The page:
Wednesday, July 14, 2021

Revisiting the Wild Wild West: The Night of the Running Death

"The Night of the Running Death" 
Written by Edward J Lasko
Directed by Gunnar Hellström
Synopsis: Gordon and West join up with a wagon train of itinerant entertainers while on the trail of an elusive assassin. Can they undercover his identity before he kills his target?

Jim: Before I get into the overall episode, I gotta talk about the final scene(s)...

Trey: Starting at the ending! That may be a first for this.

Jim: I'm a switching it up a little! Anyway, here were two places were I thought the episode was going to end and go into a freeze frame, but it didn't: When West bid farewell to the princess, and the again when Artie was wincing over the taste of cherry jubilee with molasses. But then, we get the poker scene, I began to wonder if I had missed some important plot detail.

Trey: Yeah, the "Three Act" denouement was weird.

Jim: Also, I think we are looking at a major rewrite for some reason. The way so many characters are introduced when West shows up to save the caravan from Indians makes me think this episode was going to lean on the wagon train setting more than it actually did. When the story moves to Denver, I feel like it loses its momentum a bit. Then the fight in the bar is completely unnecessary. It may have been tacked on, just like the three endings.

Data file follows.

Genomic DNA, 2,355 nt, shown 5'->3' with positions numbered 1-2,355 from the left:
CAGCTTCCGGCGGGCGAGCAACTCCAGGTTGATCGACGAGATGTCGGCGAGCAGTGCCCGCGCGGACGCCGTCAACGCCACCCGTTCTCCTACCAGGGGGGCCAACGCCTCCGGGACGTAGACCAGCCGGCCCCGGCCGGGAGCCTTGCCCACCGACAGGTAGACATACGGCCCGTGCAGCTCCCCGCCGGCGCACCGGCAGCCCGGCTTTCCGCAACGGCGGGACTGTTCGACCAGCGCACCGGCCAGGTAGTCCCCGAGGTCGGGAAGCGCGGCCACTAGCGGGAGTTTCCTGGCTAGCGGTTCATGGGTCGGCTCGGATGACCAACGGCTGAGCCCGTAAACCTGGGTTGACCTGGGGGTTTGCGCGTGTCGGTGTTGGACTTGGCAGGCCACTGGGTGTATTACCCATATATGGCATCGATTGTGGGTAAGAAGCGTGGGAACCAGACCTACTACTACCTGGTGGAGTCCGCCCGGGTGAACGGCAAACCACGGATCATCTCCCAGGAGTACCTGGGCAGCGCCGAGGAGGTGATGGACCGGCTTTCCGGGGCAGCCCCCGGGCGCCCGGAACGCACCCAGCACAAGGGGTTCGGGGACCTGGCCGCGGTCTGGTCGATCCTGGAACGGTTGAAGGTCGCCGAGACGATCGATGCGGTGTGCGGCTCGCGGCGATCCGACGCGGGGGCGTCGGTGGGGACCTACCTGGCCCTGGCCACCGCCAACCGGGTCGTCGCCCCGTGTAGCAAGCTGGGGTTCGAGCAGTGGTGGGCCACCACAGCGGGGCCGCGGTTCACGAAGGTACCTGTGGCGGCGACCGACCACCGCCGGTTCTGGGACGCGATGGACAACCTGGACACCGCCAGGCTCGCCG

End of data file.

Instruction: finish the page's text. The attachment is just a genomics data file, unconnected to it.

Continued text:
Trey: I can definitely buy your rewrite hypothesis, perhaps as a mashup of two ideas, neither of which added up to a full episode on their own? I am suspicious that everyone on the wagon train besides the ones that died and our two agents were Enzo's accomplices at some point in the script, but I could be wrong. Anyway, we are left with a lot of plot holes: How did Topaz escape being buried alive (or not getting buried)? What happens to Coco? Why does Enzo kill the people he kills? Do they even tell the authorities that two people were murdered on the trail and one disappeared?

Jim: On the positive side, It was nice to see Maggie Threat again in the show.  I also enjoyed seeing Ken Swofford in the bar fight scene. Swofford was a staple of 60s and 70s television, showing up in almost everything. He finally made it big with a recurring rule on Fame

Trey: I do think it's an effective episode in many ways. Enzo seems a real threat for West and Gordon in a way that super-villains with armies of thugs often don't on the show.

Jim: The reveal of Enzo's identity made for a good twist, though I find West's explanation of how he spotted the ruse to be a little unconvincing. 

Trey: He's a man with who pays attention to details. Matronly women's hands just happens to be one of them.

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